In home-cage self-administration procedures, animals simply approach and consume ethanol. In contrast, operant procedures require animals to engage in an explicit "seeking" response (e.g., bar press or nose poke) to gain access to ethanol (13,14). Although ethanol is usually consumed orally, operant models allow for the possibility of administering ethanol directly into the stomach, blood, or brain via surgically implanted can-nulae (15). Thus, in contrast to home-cage procedures, operant models allow one to separate ethanol "consumption" from ethanol "seeking" and, if desired, to eliminate the oral route entirely. The value of the latter feature is well illustrated by a recent study showing that two mouse strains known to differ dramatically in home-cage etha-nol intake (DBA/2 and C57BL/6) showed little difference when nose poking produced intravenous ethanol injections in an operant procedure (16). This finding supports the suggestion that aversive orosensory (preabsorptive) effects of orally administered ethanol contribute to the normally low home-cage intakes of DBA/2 mice (17).
Interpretive issues raised in the study of home-cage oral self-administration generally also apply to operant studies using the oral route (e.g., concern over the temporal pattern of ethanol intake). In both models, investigators will sometimes add a sweetener or other flavor to the ethanol solution in an effort to increase overall intakes. Although these flavor additives may be "faded out" over time (18), use of this strategy in genetic studies raises the possibility that strain differences are caused by differences in sensitivity to the added flavor rather than to postingestive effects of ethanol. Again, as suggested earlier, this hypothesis can be addressed by examining responding for the flavor additive in the absence of ethanol.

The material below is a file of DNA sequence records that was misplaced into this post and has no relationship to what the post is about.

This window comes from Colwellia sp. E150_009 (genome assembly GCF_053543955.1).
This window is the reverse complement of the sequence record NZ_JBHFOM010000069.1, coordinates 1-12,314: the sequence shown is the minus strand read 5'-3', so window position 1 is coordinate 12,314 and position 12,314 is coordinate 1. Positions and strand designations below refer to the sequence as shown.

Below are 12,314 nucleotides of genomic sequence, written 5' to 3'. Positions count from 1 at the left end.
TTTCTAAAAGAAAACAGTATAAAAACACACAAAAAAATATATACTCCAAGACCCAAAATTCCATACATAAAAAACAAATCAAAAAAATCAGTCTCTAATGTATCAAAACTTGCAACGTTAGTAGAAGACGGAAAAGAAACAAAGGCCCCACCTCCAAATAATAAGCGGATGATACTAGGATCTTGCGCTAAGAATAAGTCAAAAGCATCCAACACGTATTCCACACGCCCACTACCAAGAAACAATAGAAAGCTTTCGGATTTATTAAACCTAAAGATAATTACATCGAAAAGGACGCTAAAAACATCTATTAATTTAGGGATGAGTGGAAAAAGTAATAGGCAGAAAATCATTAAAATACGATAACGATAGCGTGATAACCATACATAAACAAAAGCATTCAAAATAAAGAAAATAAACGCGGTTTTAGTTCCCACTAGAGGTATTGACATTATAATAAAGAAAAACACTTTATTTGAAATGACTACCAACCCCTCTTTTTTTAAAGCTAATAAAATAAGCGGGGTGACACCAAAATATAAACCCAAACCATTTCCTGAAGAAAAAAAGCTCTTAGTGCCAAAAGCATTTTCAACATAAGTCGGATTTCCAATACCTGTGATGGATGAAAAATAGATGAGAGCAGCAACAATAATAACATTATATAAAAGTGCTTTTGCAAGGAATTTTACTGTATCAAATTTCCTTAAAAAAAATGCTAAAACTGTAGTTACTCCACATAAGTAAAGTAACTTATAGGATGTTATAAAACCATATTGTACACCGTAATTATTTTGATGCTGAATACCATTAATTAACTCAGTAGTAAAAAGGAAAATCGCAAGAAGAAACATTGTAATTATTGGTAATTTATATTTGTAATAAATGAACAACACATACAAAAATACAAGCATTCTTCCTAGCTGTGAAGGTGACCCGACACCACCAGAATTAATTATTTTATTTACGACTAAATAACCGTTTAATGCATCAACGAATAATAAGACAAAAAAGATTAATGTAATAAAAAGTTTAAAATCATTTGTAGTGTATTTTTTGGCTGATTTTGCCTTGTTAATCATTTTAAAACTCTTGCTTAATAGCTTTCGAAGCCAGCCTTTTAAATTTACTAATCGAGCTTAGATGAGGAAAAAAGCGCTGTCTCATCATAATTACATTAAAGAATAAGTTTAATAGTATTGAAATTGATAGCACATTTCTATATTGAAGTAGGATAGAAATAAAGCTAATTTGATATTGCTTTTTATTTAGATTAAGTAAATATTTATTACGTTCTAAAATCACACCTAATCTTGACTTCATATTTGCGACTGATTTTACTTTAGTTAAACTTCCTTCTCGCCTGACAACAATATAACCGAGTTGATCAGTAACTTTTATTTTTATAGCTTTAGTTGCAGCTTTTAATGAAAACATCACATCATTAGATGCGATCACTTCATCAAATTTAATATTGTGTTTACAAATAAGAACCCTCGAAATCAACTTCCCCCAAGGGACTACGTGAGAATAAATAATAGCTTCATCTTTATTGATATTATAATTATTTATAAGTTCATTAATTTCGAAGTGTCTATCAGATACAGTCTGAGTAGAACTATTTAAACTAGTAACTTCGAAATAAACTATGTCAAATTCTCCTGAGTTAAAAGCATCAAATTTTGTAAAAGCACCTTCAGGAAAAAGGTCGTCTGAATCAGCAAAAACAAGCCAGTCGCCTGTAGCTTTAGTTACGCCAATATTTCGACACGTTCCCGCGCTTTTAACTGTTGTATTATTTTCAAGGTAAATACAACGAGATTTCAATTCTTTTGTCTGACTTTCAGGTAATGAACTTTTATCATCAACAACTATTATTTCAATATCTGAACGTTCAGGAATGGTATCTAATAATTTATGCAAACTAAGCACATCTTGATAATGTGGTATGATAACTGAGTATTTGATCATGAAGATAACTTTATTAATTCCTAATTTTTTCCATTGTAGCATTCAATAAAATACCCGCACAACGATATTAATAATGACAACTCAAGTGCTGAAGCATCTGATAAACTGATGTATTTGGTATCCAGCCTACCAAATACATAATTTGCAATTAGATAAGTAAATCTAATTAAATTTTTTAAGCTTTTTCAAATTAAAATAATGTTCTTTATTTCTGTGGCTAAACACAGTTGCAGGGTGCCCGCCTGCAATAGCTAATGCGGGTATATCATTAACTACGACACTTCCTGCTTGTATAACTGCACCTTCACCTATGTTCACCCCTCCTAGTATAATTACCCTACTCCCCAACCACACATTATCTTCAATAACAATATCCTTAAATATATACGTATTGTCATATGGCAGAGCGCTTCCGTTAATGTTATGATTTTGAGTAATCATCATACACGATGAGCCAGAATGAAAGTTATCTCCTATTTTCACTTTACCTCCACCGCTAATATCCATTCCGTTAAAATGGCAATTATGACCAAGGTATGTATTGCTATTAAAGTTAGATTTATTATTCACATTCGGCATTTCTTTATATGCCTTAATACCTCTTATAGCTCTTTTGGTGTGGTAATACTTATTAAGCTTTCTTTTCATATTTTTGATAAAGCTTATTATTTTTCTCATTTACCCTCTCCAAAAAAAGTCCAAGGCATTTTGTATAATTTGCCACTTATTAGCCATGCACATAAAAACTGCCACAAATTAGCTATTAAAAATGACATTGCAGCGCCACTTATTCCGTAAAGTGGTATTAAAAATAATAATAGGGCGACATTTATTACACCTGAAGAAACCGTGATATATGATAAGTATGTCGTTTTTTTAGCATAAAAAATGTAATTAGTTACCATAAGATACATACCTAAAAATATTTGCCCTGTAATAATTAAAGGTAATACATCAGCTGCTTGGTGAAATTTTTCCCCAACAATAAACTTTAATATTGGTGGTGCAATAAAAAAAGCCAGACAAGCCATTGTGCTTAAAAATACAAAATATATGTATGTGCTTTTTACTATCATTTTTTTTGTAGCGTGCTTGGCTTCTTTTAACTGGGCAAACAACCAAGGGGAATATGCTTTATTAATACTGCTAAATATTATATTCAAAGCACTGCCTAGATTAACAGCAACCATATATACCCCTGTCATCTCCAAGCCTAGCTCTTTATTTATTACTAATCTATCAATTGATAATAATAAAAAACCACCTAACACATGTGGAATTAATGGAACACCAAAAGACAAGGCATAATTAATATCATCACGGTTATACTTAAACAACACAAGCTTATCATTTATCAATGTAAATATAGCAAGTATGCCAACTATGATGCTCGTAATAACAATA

One difficulty in the interpretation of both home-cage and operant self-administration procedures is that increases (or decreases) in the target behavior produced by a genetic manipulation do not unambiguously reflect increases (or decreases) in ethanol reward. This ambiguity arises due to the inverted U-shaped relationship between ethanol intake and variables that presumably affect ethanol's reinforcing efficacy, such as dose or concentration (19,20). Thus, a genetic manipulation that reduced ethanol reward (e.g., a null mutation) could either increase or decrease ethanol intake, depending on where control intakes fell on the concentration/dose-response function. Strategies for addressing this problem include examining a range of ethanol doses/concentrations and using conditioning procedures to provide converging evidence on effects of the genetic manipulation (21-23). A unique feature of the operant model is its potential to separate genetic differences in appetitive processes underlying ethanol-seeking behavior from consummatory processes involved in the regulation of ethanol intake (14). This feature could be important for determining whether different genes influence appetitive and consummatory processes. However, as recently noted (24,25), much of the literature on operant self-administration of ethanol has not allowed a clear separation of these processes, due to frequent alternation between "seeking" and "consuming" within self-administration sessions. Although promising alternative procedures involving chain schedules have recently been introduced (24,25), these schedules have not yet been used in the study of genetic differences.
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